For the most part I opt for natural remedies over drugs for my own personal health. But, there are times when a doctor’s recommendations may differ from my wishes. So I was fascinated to learn that sometimes medical practitioners may not be totally objective in their appraisals of our health.
Dr. Sunita Sah practiced general medicine for several years in the United Kingdom’s National Health Service. When she came to the United States, she noticed something strange.
The U.K. guidelines for tests such as mammograms and colon cancer screenings drastically differed from those in the U.S. – even though they were based on the same medical evidence.
“Having colonoscopy at the age of 50 – that struck me as rather odd when I moved to the U.S., because you don’t really hear about people having colonoscopies as a screening procedure in the U.K.,” said Sah. “It’s much less invasive to test for blood in the stool. It’s also less costly and doesn’t have the risks of undertaking a colonoscopy.”
Now an assistant professor of management and organizations at Cornell, Sah and Ismail Jatoi of the University of Texas Health, San Antonio, say the treatment guidelines recommended by medical specialist organizations are more likely to call for greater use of health care services and exacerbate overdiagnosis, overtreatment and spiraling health care costs. Their commentary, “Clinical Practice Guidelines and the Overuse of Health Care Services: Need for Reform,” appeared March 18 in the Canadian Medical Association Journal.
The implications are significant, she said, because guidelines are supposed to provide standard evidence-based treatment practices for all doctors.
“The recommendations put out by specialty organizations – like the American College of Cardiology or the American College of Radiology – show specialty bias in recommending more aggressive and/or more frequent screening procedures,” said Sah, an expert on conflict of interest. “In the U.S. in particular, where the fee-for-service compensation model dominates medicine, which is different from countries like the U.K., you see even more recommendations for greater use of health care services.”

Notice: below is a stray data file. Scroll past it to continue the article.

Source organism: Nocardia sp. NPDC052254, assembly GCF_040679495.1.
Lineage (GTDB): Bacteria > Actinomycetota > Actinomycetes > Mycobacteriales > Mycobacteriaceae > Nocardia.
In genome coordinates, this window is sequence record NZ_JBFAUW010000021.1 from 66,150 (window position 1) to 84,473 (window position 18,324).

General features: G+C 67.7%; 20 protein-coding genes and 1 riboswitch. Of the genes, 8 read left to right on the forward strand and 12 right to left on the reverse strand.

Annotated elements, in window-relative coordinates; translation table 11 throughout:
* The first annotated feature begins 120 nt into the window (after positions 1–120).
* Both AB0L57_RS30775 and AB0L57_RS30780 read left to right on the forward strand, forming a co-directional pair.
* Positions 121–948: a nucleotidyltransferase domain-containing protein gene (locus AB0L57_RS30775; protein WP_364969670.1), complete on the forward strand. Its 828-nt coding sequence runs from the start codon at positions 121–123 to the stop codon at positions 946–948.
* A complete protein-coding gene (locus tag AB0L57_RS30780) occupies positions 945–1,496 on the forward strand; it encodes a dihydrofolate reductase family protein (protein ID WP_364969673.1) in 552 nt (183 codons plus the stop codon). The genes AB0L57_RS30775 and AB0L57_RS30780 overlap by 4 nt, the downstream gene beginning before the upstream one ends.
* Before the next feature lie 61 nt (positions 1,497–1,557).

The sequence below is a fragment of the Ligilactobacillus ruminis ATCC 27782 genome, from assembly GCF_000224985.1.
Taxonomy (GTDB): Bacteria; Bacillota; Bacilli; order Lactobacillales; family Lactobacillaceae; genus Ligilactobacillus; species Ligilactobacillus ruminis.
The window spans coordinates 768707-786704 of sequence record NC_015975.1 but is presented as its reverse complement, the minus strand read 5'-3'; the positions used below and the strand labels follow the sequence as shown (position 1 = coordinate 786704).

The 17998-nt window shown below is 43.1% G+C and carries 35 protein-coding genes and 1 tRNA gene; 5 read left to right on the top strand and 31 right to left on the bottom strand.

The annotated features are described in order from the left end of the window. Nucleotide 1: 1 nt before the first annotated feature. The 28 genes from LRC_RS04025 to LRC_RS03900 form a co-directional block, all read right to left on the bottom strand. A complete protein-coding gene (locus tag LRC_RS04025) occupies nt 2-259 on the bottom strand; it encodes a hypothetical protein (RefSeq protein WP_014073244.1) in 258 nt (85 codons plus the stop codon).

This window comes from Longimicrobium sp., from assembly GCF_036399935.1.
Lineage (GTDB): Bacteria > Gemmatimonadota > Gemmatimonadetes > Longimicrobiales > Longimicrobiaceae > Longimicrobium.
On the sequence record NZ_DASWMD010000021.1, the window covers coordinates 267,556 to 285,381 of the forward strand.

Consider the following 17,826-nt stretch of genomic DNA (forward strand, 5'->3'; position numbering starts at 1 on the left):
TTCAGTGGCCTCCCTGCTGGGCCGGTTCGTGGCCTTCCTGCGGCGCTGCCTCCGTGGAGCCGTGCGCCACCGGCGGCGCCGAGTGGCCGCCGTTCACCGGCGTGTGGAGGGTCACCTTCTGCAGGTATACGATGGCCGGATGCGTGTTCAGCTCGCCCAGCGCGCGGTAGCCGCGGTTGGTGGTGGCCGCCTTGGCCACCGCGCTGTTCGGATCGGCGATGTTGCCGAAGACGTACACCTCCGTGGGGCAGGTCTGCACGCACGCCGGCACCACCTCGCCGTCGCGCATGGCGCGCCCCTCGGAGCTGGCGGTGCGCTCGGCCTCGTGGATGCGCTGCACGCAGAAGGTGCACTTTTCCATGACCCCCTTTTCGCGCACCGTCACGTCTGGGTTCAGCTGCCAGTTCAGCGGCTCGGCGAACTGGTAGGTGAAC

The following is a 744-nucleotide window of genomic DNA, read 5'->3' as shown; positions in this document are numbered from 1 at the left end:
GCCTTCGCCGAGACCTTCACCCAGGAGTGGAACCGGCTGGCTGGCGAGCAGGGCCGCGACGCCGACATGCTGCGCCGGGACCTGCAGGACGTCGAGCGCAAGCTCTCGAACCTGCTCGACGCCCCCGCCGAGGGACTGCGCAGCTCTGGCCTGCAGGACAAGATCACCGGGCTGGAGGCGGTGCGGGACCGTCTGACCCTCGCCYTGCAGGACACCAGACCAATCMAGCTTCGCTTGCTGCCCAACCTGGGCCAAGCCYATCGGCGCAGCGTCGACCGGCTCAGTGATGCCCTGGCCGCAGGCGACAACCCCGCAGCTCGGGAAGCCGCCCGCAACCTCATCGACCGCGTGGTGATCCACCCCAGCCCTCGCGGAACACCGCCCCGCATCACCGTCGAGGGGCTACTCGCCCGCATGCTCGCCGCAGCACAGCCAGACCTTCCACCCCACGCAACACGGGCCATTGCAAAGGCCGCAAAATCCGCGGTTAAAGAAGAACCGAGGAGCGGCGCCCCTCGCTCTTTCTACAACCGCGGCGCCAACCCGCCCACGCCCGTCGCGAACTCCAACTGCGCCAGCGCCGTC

Specialty bias refers to the tendency of physicians to recommend the treatments in which they are trained to deliver. For example, localized prostate cancer can be treated with either surgery or radiation.
“If you go to a surgeon, chances are that they are more likely to recommend that you have surgery; if you go to a radiation oncologist, they are more likely to recommend that you have radiation,” she said. “They each often believe that the treatment that they’re trained in is the better one.”
In the case of screening for colorectal cancer, the American College of Gastroenterology’s panel – all of whom were gastroenterologists – recommended colonoscopy as the best strategy.
But the United States Preventive Task Force, with no gastroenterologists or gastrointestinal surgeons, recommended testing the stool, sigmoidoscopy (an exam of only the lower part of the colon) or colonoscopy as a last resort. Stool testing was also recommended by the European Society of Medical Oncology panel, which consisted of six medical oncologists, no gastroenterologists and one gastrointestinal surgeon. The panel said there was limited evidence that screening colonoscopy is effective.
“Colonoscopies are more invasive than stool testing and come with potentially greater risks and costs for patients – but increased clinical volume and profits for gastroenterologists,” Sah said.
Specialty guidelines are also subject to fee-for-service bias, according to the commentary. Doctors who receive a payment for each treatment may tend to recommend that treatment more often, because they have a financial interest in it.
“The bias is not necessarily malicious or intentional,” Sah said. “In a fee-for-service environment, they may be biased to do more rather than less, so it becomes a habit.”
But more is not necessarily better, she said. “Sometimes the risks of those procedures are just not worth the benefits.”
The authors call for a reduction in conflicts of interest in the fee-for-service model, and more professional diversity in the makeup of the guideline committees. “You need a variety of different voices on those committees,” Sah said.
And patients could ask their doctors which guidelines they follow and why. “Ask them questions,” she said. “Ask your doctor to explain their thought process in recommending the particular guideline and the advantages or disadvantages of one guideline versus another.”